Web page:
Poverty rate below 10% by 2022
Given the faster pace of poverty reduction during the past three years, the country’s chief economist said it was possible for poverty incidence to drop below 10 percent by the time President Duterte steps down from office in 2022.
Socioeconomic Planning Secretary Ernesto M. Pernia told the Inquirer that the poverty incidence rate might further drop to 12 percent by 2021 when the government undertakes the next round of poverty statistics conducted every three years.
Last week, the government reported that the national poverty rate fell to 16.6 percent in 2018 from 23.3 percent in 2015.
The reduction in poverty incidence meant the number of poor Filipinos declined to 17.6 million last year from 23.5 million in 2015.
The 2018 poverty line of P10,727 a month for a family of five also rose from P9,452 in 2015 as incomes of poor households increased due to the availability of better-paying jobs as well as cash grants from the government.
Pernia said he expected that by mid-2022, poverty incidence would ease to 11 percent “or possibly below 10 percent.”
“It would mainly depend on sustained economic growth rate of 6 to 7 percent or better and intensity in family-planning program implementation, especially among poor households who are having more children than they want and can provide for,” Pernia said.
Finance Secretary Carlos G. Dominguez III, who heads the Duterte administration’s economic team, said it was “certainly possible” that the current target of reducing poverty incidence to 14 percent by 2022 would be revised to aspire for an ever lower rate.
Dominguez said that aiming for an even faster poverty-reduction goal would be discussed during the next Economic Development Cluster (EDC) meeting.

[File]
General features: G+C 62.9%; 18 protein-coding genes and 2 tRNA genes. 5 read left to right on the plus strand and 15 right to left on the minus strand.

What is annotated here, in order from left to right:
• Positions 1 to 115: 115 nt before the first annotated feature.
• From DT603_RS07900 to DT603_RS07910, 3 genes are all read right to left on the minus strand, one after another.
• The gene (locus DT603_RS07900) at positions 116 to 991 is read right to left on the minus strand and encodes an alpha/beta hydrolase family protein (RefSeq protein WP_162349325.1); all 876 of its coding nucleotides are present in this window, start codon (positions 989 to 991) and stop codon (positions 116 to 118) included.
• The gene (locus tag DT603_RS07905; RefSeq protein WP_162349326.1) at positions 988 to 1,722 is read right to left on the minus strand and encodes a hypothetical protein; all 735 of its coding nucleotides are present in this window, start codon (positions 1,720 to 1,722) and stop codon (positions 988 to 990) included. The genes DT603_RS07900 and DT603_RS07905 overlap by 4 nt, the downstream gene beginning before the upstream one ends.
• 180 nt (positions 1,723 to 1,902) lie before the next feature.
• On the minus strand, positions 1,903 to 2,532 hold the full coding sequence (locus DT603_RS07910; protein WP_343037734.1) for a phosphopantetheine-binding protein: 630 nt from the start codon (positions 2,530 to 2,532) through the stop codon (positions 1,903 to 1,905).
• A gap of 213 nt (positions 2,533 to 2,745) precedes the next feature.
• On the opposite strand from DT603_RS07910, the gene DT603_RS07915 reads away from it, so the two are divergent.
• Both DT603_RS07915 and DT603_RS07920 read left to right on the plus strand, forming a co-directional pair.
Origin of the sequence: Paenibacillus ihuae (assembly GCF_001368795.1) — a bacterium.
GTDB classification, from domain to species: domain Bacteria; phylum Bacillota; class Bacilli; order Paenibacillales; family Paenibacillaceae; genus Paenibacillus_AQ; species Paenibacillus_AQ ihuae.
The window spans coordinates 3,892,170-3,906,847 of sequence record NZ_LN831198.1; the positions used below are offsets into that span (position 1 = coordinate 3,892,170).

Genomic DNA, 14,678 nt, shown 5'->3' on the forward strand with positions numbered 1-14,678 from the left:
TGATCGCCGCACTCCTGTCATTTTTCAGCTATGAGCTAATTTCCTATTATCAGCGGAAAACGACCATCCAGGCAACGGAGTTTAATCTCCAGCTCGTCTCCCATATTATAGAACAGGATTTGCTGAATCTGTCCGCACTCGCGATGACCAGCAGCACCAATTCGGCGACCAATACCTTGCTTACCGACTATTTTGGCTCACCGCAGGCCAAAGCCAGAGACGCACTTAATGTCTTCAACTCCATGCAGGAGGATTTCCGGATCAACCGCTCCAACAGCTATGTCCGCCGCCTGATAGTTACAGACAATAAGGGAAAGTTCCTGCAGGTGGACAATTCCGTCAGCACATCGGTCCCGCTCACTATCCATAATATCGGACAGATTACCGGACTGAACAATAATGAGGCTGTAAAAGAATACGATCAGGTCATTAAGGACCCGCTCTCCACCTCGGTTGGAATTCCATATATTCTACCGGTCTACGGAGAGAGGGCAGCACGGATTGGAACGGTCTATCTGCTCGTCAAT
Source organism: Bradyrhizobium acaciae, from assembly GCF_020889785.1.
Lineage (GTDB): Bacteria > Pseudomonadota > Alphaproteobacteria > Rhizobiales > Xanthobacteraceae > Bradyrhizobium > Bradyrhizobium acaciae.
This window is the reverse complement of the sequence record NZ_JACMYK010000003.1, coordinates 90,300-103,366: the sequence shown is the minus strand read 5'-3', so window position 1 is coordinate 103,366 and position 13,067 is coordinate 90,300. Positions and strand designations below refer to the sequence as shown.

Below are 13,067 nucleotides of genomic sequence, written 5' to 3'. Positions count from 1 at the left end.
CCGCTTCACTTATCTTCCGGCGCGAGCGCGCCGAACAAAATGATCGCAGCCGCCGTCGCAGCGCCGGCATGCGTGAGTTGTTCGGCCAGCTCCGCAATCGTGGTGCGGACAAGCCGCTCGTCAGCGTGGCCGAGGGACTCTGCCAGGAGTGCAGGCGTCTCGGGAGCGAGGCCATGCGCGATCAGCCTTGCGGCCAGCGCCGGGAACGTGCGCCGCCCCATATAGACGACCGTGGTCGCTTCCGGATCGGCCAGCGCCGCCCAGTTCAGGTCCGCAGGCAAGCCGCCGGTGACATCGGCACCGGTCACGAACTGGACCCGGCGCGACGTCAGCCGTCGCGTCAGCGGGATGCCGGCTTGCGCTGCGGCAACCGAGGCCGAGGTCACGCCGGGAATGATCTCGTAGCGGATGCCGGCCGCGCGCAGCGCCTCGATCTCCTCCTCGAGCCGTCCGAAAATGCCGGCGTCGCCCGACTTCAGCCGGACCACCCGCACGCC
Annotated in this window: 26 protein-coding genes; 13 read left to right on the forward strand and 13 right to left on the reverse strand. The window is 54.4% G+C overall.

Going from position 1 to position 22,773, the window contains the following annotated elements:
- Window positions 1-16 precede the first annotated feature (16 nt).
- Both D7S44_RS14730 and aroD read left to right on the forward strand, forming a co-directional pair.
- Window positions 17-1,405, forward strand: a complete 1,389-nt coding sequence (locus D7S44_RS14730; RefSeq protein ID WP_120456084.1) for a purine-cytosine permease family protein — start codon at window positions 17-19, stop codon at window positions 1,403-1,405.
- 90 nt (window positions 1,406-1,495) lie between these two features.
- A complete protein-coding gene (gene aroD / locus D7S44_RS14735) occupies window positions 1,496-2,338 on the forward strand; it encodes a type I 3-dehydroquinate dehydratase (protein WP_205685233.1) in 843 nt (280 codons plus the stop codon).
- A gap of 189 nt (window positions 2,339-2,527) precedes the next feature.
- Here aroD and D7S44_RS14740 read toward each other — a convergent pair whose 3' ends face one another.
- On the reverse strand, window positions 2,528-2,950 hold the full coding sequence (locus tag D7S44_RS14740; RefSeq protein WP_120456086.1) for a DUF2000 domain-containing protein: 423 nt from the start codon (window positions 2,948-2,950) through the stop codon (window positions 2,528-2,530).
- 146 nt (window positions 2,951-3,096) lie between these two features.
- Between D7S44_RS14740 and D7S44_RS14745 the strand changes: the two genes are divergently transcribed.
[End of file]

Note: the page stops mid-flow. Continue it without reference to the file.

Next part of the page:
“Reforms have been put in place by President Duterte to improve the lives of all Filipinos such as the tax reform, ‘Build, Build, Build,’ rice tariffication, free state universities and colleges tuition, and institutionalization of the 4Ps (Pantawid Pamilyang Pilipino Program) for the poorest households. These economic reforms have clearly resulted in more money in the pockets of the Filipino people, while reducing inflation and creating more jobs,” Dominguez said.
“The government will hit its target of pulling down poverty incidence to 14 percent with further reforms such as the full implementation of universal health care and higher ‘sin’ taxes to ensure sufficient funding for this healthcare program for all Filipinos,” Dominguez added.
“We have advanced a number of the game-changing reforms we set out to accomplish at the start of the Duterte administration. If we pass the rest of the reforms in the zero-to-10 point socioeconomic agenda, we will move even closer to the President’s ultimate goal of a comfortable life for our people,” according to Dominguez. INQ
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